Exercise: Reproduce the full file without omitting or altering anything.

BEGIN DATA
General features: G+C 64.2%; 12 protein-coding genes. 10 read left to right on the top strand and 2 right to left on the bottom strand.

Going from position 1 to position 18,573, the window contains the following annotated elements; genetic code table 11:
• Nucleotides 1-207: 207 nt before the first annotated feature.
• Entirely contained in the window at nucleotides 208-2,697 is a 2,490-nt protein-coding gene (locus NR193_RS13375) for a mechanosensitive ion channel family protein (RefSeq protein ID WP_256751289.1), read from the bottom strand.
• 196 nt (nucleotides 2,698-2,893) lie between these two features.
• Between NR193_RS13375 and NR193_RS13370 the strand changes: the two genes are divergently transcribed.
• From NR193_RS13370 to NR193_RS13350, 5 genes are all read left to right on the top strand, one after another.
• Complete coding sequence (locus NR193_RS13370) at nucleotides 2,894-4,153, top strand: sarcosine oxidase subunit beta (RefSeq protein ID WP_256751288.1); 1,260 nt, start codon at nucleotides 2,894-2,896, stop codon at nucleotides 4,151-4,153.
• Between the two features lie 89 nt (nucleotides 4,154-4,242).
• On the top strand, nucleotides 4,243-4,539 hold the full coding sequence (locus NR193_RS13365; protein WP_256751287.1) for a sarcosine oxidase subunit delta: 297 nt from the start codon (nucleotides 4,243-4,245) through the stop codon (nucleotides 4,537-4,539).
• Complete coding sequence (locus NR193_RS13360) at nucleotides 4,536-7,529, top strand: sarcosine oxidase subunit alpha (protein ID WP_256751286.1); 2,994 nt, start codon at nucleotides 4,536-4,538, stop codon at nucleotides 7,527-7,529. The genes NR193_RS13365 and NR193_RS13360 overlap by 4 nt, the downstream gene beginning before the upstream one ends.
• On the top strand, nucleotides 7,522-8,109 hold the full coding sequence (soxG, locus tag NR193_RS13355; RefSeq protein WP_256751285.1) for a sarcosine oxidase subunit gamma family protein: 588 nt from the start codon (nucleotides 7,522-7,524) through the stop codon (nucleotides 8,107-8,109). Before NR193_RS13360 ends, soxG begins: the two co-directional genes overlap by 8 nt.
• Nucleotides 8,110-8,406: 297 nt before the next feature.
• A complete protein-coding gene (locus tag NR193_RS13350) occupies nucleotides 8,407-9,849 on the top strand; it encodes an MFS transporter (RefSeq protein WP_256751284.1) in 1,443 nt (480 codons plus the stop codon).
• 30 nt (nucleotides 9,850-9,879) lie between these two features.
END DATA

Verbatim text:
General features: G+C 64.2%; 12 protein-coding genes. 10 read left to right on the top strand and 2 right to left on the bottom strand.

Going from position 1 to position 18,573, the window contains the following annotated elements; genetic code table 11:
• Nucleotides 1-207: 207 nt before the first annotated feature.
• Entirely contained in the window at nucleotides 208-2,697 is a 2,490-nt protein-coding gene (locus NR193_RS13375) for a mechanosensitive ion channel family protein (RefSeq protein ID WP_256751289.1), read from the bottom strand.
• 196 nt (nucleotides 2,698-2,893) lie between these two features.
• Between NR193_RS13375 and NR193_RS13370 the strand changes: the two genes are divergently transcribed.
• From NR193_RS13370 to NR193_RS13350, 5 genes are all read left to right on the top strand, one after another.
• Complete coding sequence (locus NR193_RS13370) at nucleotides 2,894-4,153, top strand: sarcosine oxidase subunit beta (RefSeq protein ID WP_256751288.1); 1,260 nt, start codon at nucleotides 2,894-2,896, stop codon at nucleotides 4,151-4,153.
• Between the two features lie 89 nt (nucleotides 4,154-4,242).
• On the top strand, nucleotides 4,243-4,539 hold the full coding sequence (locus NR193_RS13365; protein WP_256751287.1) for a sarcosine oxidase subunit delta: 297 nt from the start codon (nucleotides 4,243-4,245) through the stop codon (nucleotides 4,537-4,539).
• Complete coding sequence (locus NR193_RS13360) at nucleotides 4,536-7,529, top strand: sarcosine oxidase subunit alpha (protein ID WP_256751286.1); 2,994 nt, start codon at nucleotides 4,536-4,538, stop codon at nucleotides 7,527-7,529. The genes NR193_RS13365 and NR193_RS13360 overlap by 4 nt, the downstream gene beginning before the upstream one ends.
• On the top strand, nucleotides 7,522-8,109 hold the full coding sequence (soxG, locus tag NR193_RS13355; RefSeq protein WP_256751285.1) for a sarcosine oxidase subunit gamma family protein: 588 nt from the start codon (nucleotides 7,522-7,524) through the stop codon (nucleotides 8,107-8,109). Before NR193_RS13360 ends, soxG begins: the two co-directional genes overlap by 8 nt.
• Nucleotides 8,110-8,406: 297 nt before the next feature.
• A complete protein-coding gene (locus tag NR193_RS13350) occupies nucleotides 8,407-9,849 on the top strand; it encodes an MFS transporter (RefSeq protein WP_256751284.1) in 1,443 nt (480 codons plus the stop codon).
• 30 nt (nucleotides 9,850-9,879) lie between these two features.